The consumer has gone mobile in a big way, and digital video is taking on TV. Consumers want access to on-demand video wherever they are and on their terms. User experience was also a big draw, too. There is no question that lines have been drawn with rumblings of opening up the Set Top Box and unbundling the TV. Apple TV and Roku started to look like a yesteryear technology compared with the OTT interfaces and mobile native app interfaces being demoed. Brightcove released an OTT Flow and a very exciting interface for a video library and we got a first-hand view of a super slick mobile interface to digital video consumption. Kaltura also showed off what they did for Vodafone. The video platforms seem well positioned to service a TV Everywhere strategy and feed into the Apple TV and Roku devices.
Another part of the demonstrations on each platform that we experienced was 360 video support. Each player had mouse controls whereas Ooyala demonstrated split screen view supporting Google Cardboard. There is an exciting future in VR content and all are waiting to see what’s going to come out from a content perspective. Beyond linear video, immersive storytelling has a great future and we hope that technology doesn’t encumber the adoption and create friction for the experience. The speed of video player loading, streaming efficiency and low buffer rates have always been major competitive advantages when video publishers evaluate platforms.
A big topic was the relatively new Apple standard HLSjs streaming protocol. DASH by Microsoft was also discussed at various booths. All players support HTML5 with a focus on migrating customers away from the old Adobe Flash technology. Every platform demonstrated to use of HLSjs/HTML5. Kaltura shows a real-time side-by-side with an impressive HTML5 player load speed of 50% improvement. Improving load time and streaming will continue to benefit the mobile web and autoplay world. Video is everywhere and customers are demanding more of it. All video publishing platforms had very well organized video management and publishing capabilities. The big takeaways are that the platforms are focused on simplification in publishing and handling a large volume of video with greater intelligence built-in. Obviously, this is important when serving video and creating a better video viewing experience. Here are the top 4 most mentioned attributions for all the platforms.
Availability - percentage of times video playback starts successfully
Start Up Time - time between the play button click and playback start
Rebuffers - number of times and the duration of interruptions due to re-buffering
Bitrate - average bits per second of video playback. The higher the bitrate, the better the experience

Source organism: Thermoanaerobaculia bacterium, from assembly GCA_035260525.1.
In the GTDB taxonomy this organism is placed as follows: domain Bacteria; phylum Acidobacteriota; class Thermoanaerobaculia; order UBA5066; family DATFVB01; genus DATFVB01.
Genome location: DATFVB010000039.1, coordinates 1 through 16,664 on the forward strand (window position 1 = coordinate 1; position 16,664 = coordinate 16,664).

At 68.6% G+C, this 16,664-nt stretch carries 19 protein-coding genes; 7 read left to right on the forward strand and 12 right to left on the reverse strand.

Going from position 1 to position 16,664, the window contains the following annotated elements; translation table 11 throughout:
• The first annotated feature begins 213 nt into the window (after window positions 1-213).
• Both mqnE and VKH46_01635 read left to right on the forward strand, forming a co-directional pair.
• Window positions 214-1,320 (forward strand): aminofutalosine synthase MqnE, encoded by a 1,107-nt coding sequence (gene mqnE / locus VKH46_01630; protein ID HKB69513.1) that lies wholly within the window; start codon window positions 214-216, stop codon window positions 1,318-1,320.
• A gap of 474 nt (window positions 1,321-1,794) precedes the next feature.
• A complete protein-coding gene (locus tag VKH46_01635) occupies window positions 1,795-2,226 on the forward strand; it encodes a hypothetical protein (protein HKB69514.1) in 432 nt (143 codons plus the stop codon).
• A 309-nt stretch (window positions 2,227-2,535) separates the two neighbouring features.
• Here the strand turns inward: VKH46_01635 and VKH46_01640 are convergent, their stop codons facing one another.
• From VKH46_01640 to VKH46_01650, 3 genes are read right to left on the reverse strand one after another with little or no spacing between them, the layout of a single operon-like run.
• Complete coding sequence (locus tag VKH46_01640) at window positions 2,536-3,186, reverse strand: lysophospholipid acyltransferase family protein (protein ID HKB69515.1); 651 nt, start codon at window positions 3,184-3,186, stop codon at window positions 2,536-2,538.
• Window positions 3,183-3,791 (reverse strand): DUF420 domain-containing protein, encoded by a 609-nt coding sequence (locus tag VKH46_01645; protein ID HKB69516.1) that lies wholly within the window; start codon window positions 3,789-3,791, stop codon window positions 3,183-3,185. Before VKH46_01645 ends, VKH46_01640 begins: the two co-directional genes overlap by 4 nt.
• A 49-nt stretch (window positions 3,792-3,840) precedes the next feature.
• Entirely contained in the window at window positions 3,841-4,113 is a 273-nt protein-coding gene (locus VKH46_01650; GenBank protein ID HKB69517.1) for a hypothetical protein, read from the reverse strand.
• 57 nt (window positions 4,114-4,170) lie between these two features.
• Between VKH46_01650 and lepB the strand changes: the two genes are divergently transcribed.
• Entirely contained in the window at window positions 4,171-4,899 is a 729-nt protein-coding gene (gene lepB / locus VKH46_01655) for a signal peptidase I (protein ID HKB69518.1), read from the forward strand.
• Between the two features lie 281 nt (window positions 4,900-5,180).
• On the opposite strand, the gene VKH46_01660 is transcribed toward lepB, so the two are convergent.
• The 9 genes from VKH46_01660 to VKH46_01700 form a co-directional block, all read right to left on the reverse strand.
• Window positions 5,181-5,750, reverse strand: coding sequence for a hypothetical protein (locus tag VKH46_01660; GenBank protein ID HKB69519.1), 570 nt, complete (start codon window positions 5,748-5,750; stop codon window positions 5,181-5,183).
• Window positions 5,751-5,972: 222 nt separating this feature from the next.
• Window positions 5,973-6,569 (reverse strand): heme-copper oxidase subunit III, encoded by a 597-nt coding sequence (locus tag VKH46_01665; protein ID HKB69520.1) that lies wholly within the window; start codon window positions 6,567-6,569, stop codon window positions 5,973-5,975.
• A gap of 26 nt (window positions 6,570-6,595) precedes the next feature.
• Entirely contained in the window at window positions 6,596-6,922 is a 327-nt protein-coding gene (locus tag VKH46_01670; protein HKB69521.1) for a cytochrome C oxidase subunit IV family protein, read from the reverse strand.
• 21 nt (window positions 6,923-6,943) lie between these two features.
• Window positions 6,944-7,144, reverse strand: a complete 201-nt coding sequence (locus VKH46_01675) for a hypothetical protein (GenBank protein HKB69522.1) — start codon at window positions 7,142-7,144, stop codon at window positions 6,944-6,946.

All of our conversation centered around using intelligence within thumbnail selection and the process of integration. KRAKEN video machine learning has a bright future with the onslaught of OTT platforms offering more video carousel and indexes as part of the central interface for video discovery. Next up is video prediction (recommendation) and using data to make smarter decisions on what to watch next. There are some very positive results coming from companies like Iris.tv and JW Player. Look for our next post coming from Stream Media East. Catch more on our last podcast here “Thumbnails are part of a Video Marketing Strategy”
We had the unique opportunity to talk with Tom Morrissy our Board Advisor in Time Square NY. Below is the transcript between Tom and Chase talking about his perspective on publishers and KRAKEN our Video Machine learning technology.
Chase: Hi I’m Chase McMichael CEO and Co-founder of InfiniGraph and I’m here today with Tom Morrissy our Board Advisor. Hi Tom.
Tom: Hi Chase.
Chase: So Tom tell me a little about your experience working with us obviously you’re a midi ex media guy from SpinMedia, Timing you’re basically better. So tell us a little about your experience working with us and obviously you know more about the media space than we do. Now we really like to have your viewpoint on you know knowledge space, some of the issues. What do we do to really break in and arbitration within you know obviously cracking mobile videos big deal? So tell me what you think?
Tom: One thing that we’re finding as we talk to different publisher was just one of the reasons that I joined the company is all have very similar pain points. There’s a certain buried entry with video. There’s only so much video they can create but getting it seen and consumed by consumers is a huge challenge. So, how can we excite the consumer to be more excited and excited enough about the content that they are viewing to actually click to play and actually watch it and engage more deeply on these websites and as a factor of that we create more inventory for the publishers to monetize their video plays.
Really what it comes down to its combining a better User experience and starting with that and then taking the better User experience and being able to monetize it in a much more accelerated way. That’s the magic on what this company has done in my eyes because it took the publishers view through the User experience. Most Ad Tech starts with how we can make more money off this User with our technology does is empowers the user and that’s a vital difference relative to all the other technologies I’ve seen.
Having been on the publisher’s side and then on the Ad Tech side and then back to the publisher’s side. I was getting email after email, LinkedIN after LinkedIN request saying I’ve got a seamless integration opportunity for you revenue generating and the truth and matter is there is no seamless integration. Anybody who promises that is not telling the full truth because we all know that’s not the case.
So, the question becomes as a publisher what do you want to do and where do you want to spend your time and resources to integrate what kind of impact does it going have in your audience and then what kind of impact ultimately will have on your business. That’s what InfiniGraph is taking into account. We created the most frictionless integration opportunity that I’ve seen from seeing all the viewpoint of a publisher and figuring out a way to excite the reader and therefore grow the business.